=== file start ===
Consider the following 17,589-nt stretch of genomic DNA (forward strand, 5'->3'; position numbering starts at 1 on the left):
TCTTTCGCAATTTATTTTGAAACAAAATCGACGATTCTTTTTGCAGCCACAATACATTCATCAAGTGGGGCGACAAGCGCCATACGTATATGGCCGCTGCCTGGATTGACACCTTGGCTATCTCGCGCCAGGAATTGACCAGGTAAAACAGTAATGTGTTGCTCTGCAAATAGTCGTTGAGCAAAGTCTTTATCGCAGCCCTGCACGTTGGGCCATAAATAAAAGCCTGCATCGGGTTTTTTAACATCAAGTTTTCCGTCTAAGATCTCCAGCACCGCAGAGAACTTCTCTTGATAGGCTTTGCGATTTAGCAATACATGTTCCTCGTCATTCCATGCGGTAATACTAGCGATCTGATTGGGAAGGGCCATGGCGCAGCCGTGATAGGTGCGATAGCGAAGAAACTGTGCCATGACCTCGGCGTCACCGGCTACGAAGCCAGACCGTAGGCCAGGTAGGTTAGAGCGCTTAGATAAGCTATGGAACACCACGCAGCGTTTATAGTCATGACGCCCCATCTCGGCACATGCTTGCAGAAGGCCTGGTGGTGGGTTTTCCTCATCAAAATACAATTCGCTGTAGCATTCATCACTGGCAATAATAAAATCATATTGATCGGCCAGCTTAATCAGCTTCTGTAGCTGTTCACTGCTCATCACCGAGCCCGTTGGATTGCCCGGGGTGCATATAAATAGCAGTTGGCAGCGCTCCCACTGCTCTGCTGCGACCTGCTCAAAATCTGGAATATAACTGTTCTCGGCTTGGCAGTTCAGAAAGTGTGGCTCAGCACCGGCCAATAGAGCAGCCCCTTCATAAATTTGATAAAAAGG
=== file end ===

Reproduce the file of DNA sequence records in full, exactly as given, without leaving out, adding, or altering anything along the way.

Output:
Consider the following 17,589-nt stretch of genomic DNA (forward strand, 5'->3'; position numbering starts at 1 on the left):
TCTTTCGCAATTTATTTTGAAACAAAATCGACGATTCTTTTTGCAGCCACAATACATTCATCAAGTGGGGCGACAAGCGCCATACGTATATGGCCGCTGCCTGGATTGACACCTTGGCTATCTCGCGCCAGGAATTGACCAGGTAAAACAGTAATGTGTTGCTCTGCAAATAGTCGTTGAGCAAAGTCTTTATCGCAGCCCTGCACGTTGGGCCATAAATAAAAGCCTGCATCGGGTTTTTTAACATCAAGTTTTCCGTCTAAGATCTCCAGCACCGCAGAGAACTTCTCTTGATAGGCTTTGCGATTTAGCAATACATGTTCCTCGTCATTCCATGCGGTAATACTAGCGATCTGATTGGGAAGGGCCATGGCGCAGCCGTGATAGGTGCGATAGCGAAGAAACTGTGCCATGACCTCGGCGTCACCGGCTACGAAGCCAGACCGTAGGCCAGGTAGGTTAGAGCGCTTAGATAAGCTATGGAACACCACGCAGCGTTTATAGTCATGACGCCCCATCTCGGCACATGCTTGCAGAAGGCCTGGTGGTGGGTTTTCCTCATCAAAATACAATTCGCTGTAGCATTCATCACTGGCAATAATAAAATCATATTGATCGGCCAGCTTAATCAGCTTCTGTAGCTGTTCACTGCTCATCACCGAGCCCGTTGGATTGCCCGGGGTGCATATAAATAGCAGTTGGCAGCGCTCCCACTGCTCTGCTGCGACCTGCTCAAAATCTGGAATATAACTGTTCTCGGCTTGGCAGTTCAGAAAGTGTGGCTCAGCACCGGCCAATAGAGCAGCCCCTTCATAAATTTGATAAAAAGG